Additionally, chemically active substances maybe provided on the disc substrate 16 surface to assist in nanoparticle 26 assembly. For example, a first chemical substance may be deposited on the disc substrate 16 at the areas 22 corresponding to the locking pattern. A second chemical substance may be deposited on the disc substrate 16 at areas 40 not corresponding to the locking pattern. The first chemical substance will have properties such that it attracts the nanoparticles 26, such that a chemical covalent bond is formed between the first chemical substance and the nanoparticles, while the second chemical substance will have properties such that it repels the nanoparticles 26, such that no bond forms between the second chemical substance and the nanoparticles. Thus, by applying such chemical substances on the disc substrate 16 surface, which can be applied during or after generation of the locking pattern, it is possible to further manipulate the areas in which the nanoparticles 26 will self-assemble to form the magnetic arrays 28.

As an alternative to providing two types of chemical substances to attract and repel the nanoparticles, respectively, one layer of chemical substance may be provided and modified by selectively replacing the end-groups of the chemical substance. Since the end-groups of the chemical substances provide the bonding to the nanoparticles, selectively modifying the end-groups results in a chemical substance that either attracts or repels the nanoparticles 26 as desired. Such modification may be accomplished by local oxidation or reduction by exposure to UV-light or x-rays in an appropriate chemical environment.

As a further alternative to providing two types of chemical substances, the disc substrate 16 may be coated with a thin layer (e.g., 5–20 nm) of the second chemical substance that repels the nanoparticles 26. Using any of the above-described techniques, the locking pattern is etched through the thin layer (second chemical substance) and into the disc substrate 16. The locking pattern formed in the disc substrate 16 is dimensioned to attract the nanoparticles 26 due to the coherence length properties of the nanoparticles 26, while the thin layer of the second chemical substance repels the nanoparticles 26 aiding in nanoparticle 26 formation in the locking pattern. The thickness of the nanoparticle repellant layer is determined by the depth of the locking pattern, with the underlying disc substrate 16 providing an ideal etch stop to the etching process.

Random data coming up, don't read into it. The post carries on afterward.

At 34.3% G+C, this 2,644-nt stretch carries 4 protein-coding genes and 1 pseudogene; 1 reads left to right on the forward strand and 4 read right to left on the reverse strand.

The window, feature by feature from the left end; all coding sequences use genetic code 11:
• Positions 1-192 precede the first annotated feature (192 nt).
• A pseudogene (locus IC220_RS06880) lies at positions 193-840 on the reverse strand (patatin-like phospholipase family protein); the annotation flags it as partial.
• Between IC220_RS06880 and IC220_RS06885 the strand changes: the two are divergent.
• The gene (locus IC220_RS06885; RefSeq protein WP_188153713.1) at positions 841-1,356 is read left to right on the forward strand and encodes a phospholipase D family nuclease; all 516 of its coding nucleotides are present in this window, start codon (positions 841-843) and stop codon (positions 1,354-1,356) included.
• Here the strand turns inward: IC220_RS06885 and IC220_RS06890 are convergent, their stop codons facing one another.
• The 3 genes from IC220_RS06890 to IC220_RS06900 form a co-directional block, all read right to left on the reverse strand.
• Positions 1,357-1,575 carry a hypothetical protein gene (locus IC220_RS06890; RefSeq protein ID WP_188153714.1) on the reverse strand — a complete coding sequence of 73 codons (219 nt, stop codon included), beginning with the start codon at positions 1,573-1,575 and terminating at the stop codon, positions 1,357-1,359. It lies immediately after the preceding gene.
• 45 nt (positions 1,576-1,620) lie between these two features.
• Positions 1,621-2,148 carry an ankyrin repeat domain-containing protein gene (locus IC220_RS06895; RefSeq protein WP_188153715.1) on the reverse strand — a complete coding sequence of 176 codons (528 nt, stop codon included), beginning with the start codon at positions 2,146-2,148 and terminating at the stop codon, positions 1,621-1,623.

While the present invention has been described with particular reference to the drawings, it should be understood that various modifications could be made without departing from the spirit and scope of the present invention. For example, instead of using chemically synthesized magnetic nanoparticles, small ferroelectric nanoparticles could be utilized which self-assemble into the locking pattern in the same manner as the above-described magnetic nanoparticles. The polarization of the ferroelectric nanoparticles could be switched using an electric field in a fashion similar to the perpendicular recording scheme described above for the chemically synthesized magnetic nanoparticles.

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Classifications
U.S. Classification428/836, 428/836.1, G9B/5.293, 428/848.1, G9B/5.306
International ClassificationG11B5/855, G11B5/64, G11B5/00, G11B5/82
Cooperative ClassificationG11B5/855, G11B5/82, G11B2005/0002
European ClassificationG11B5/82, G11B5/855
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Free format text: RELEASE OF SECURITY INTERESTS IN PATENT RIGHTS;ASSIGNOR:JPMORGAN CHASE BANK, N.A., AS ADMINISTRATIVE AGENT (FORMERLY KNOWN AS THE CHASE MANHATTAN BANK AND JPMORGAN CHASE BANK);REEL/FRAME:16926/342
Aug 5, 2002ASAssignment
Owner name: JPMORGAN CHASE BANK, AS COLLATERAL AGENT, NEW YORK
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Effective date: 20020513
Owner name: JPMORGAN CHASE BANK, AS COLLATERAL AGENT,NEW YORK
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Jan 25, 2002ASAssignment
Owner name: SEAGATE TECHNOLOGY LLC, CALIFORNIA
Free format text: ASSIGNMENT OF ASSIGNORS INTEREST;ASSIGNORS:WELLER, DIETER K.;DEEMAN, NEIL;VAN DE VEERDONK, RENE JOHANNES MARINUS;AND OTHERS;REEL/FRAME:012566/0779;SIGNING DATES FROM 20011010 TO 20011016